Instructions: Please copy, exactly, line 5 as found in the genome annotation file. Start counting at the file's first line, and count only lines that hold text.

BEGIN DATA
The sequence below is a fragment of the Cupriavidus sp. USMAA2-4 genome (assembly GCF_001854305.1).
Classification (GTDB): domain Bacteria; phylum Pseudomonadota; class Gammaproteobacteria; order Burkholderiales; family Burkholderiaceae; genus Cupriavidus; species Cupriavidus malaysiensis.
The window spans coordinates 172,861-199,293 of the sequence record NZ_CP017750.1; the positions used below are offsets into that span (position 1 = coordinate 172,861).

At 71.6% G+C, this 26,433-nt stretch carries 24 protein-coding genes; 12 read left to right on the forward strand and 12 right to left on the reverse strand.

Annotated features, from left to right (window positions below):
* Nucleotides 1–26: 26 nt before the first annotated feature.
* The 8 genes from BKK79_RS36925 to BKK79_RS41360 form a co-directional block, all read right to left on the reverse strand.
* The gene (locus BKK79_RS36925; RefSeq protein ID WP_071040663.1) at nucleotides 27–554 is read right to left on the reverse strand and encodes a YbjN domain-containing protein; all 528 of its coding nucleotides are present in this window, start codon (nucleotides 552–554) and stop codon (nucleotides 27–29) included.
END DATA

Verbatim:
Annotated features, from left to right (window positions below):